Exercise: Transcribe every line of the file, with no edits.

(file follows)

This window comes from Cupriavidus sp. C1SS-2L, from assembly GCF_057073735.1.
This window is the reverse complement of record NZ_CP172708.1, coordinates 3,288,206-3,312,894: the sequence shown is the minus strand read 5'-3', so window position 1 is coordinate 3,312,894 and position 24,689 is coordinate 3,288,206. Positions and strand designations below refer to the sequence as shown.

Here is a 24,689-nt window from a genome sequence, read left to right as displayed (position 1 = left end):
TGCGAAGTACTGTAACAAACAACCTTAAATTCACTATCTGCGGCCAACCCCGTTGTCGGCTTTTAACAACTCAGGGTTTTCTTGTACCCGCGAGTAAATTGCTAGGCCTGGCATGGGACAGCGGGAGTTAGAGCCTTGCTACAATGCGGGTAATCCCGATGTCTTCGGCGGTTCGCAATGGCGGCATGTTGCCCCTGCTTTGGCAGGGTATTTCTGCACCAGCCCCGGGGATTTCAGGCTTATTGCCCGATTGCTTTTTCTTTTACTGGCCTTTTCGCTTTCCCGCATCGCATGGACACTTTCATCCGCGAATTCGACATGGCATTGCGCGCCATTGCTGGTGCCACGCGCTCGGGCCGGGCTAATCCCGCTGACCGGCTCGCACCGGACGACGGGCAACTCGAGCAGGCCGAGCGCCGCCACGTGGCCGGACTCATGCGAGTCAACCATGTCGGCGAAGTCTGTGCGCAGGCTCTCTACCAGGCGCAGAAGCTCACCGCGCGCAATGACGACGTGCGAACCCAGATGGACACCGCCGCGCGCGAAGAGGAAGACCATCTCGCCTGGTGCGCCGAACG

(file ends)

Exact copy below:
This window comes from Cupriavidus sp. C1SS-2L, from assembly GCF_057073735.1.
This window is the reverse complement of record NZ_CP172708.1, coordinates 3,288,206-3,312,894: the sequence shown is the minus strand read 5'-3', so window position 1 is coordinate 3,312,894 and position 24,689 is coordinate 3,288,206. Positions and strand designations below refer to the sequence as shown.

Here is a 24,689-nt window from a genome sequence, read left to right as displayed (position 1 = left end):
TGCGAAGTACTGTAACAAACAACCTTAAATTCACTATCTGCGGCCAACCCCGTTGTCGGCTTTTAACAACTCAGGGTTTTCTTGTACCCGCGAGTAAATTGCTAGGCCTGGCATGGGACAGCGGGAGTTAGAGCCTTGCTACAATGCGGGTAATCCCGATGTCTTCGGCGGTTCGCAATGGCGGCATGTTGCCCCTGCTTTGGCAGGGTATTTCTGCACCAGCCCCGGGGATTTCAGGCTTATTGCCCGATTGCTTTTTCTTTTACTGGCCTTTTCGCTTTCCCGCATCGCATGGACACTTTCATCCGCGAATTCGACATGGCATTGCGCGCCATTGCTGGTGCCACGCGCTCGGGCCGGGCTAATCCCGCTGACCGGCTCGCACCGGACGACGGGCAACTCGAGCAGGCCGAGCGCCGCCACGTGGCCGGACTCATGCGAGTCAACCATGTCGGCGAAGTCTGTGCGCAGGCTCTCTACCAGGCGCAGAAGCTCACCGCGCGCAATGACGACGTGCGAACCCAGATGGACACCGCCGCGCGCGAAGAGGAAGACCATCTCGCCTGGTGCGCCGAACG